Le pornographe (2001)


(director/writer/editor: Doug Atchison; cinematographer: Christopher Mosio; cast: Michael DeGood (Paul Ryan), Craig Wasson (Spano), Monique Parent (Charise), Katheryn Cain (Kate), Rena Riffel (Tiffany), Todd Feder (Randy), Marjorie Harris (Teresa), Kelly Stone (Natalie); Runtime: 86; Integrity Pictures; 1999)
“A humorless look at the film industry.”

Reviewed by Dennis Schwartz

Paul Ryan (Michael DeGood) is a 25-year-old para-legal who is socially retarded. He realizes his sexual needs through paying for hookers and by collecting porno videos. After a series of rejections with eligible women, Paul goes into the porno business as a director. This is a film that uses the porn business as its background, but is really about the loneliness and the corruption of an individual.

This low-budget indie is mostly a character study of how ‘an ordinary guy’ such as Paul could descend into the seedy world of porno all because he doesn’t know how to get a date. He rationalizes his plight by saying in a voiceover, “My parents said sex is a bad thing.”

Paul hooks up with the sleazy porno producer Spano (Craig Wasson) after he starts making amateur porno films about his fantasy life. He reasons the quality of the commercial porno films is so poor, he can easily make better films. The successful ‘porno king’ encourages him to get away from using hookers and to start getting fresh girls, as he encourages him to get into the business to make some good money. He also sends him a veteran porno actress who is currently out of favor with him, Charise (Monique Parent), to see if he can make a film with her that he could produce. She tells Paul she saved her dough and wants to go into business for herself, with Paul as her director. When Paul bites at her offer, he soon finds she’s a user just like the men in that industry. He thereby returns to work for Spano, as he begins to see how rotten this business is.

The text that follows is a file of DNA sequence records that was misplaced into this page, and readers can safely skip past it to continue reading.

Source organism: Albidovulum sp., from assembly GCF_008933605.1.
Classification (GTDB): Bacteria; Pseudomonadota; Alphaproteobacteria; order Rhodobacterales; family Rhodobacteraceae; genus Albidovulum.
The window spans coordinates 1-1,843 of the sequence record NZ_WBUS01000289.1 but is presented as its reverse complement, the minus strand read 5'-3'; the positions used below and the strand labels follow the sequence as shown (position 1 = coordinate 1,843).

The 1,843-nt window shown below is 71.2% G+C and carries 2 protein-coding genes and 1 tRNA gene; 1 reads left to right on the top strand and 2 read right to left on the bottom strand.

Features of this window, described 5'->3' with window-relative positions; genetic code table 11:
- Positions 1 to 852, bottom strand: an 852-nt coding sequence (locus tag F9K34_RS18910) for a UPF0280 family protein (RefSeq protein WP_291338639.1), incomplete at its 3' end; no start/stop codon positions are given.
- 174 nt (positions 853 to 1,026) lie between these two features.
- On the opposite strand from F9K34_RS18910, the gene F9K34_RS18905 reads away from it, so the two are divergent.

Paul corrupts an innocent neighbor and aspiring actress who just moved to LA, Kate (Katheryn Cain), by getting her to do some bikini shots for a test video, which he gets her to sign a release for by telling her the business is about taking risks to get ahead. He then manipulates her to do a porno sex film by telling her “This is about making dreams come true.” He then sells the porno flick to Spano for a handsome profit. When she wants the film back because she would be embarrassed if her family ever saw it and threatens suicide, he goes to Spano to retrieve it. Spano treats him with contempt and the confused Paul is filled with rage as he questions who he is and what he did, and he returns to Spano’s office with a gun.

The film was a humorless look at the sleaze industry, but fared better at telling the story of a disturbed and lonely young man who is estranged from society. It had an anti-septic and unsexy look, as its sex scenes were not erotic. It seemed like a film made by outsiders, who took easy shots at the sleaze industry but had little emotional impact. It also had a bogus moral message about the suffering Paul would go through because he did wrong and the severe price he must pay for his mistakes.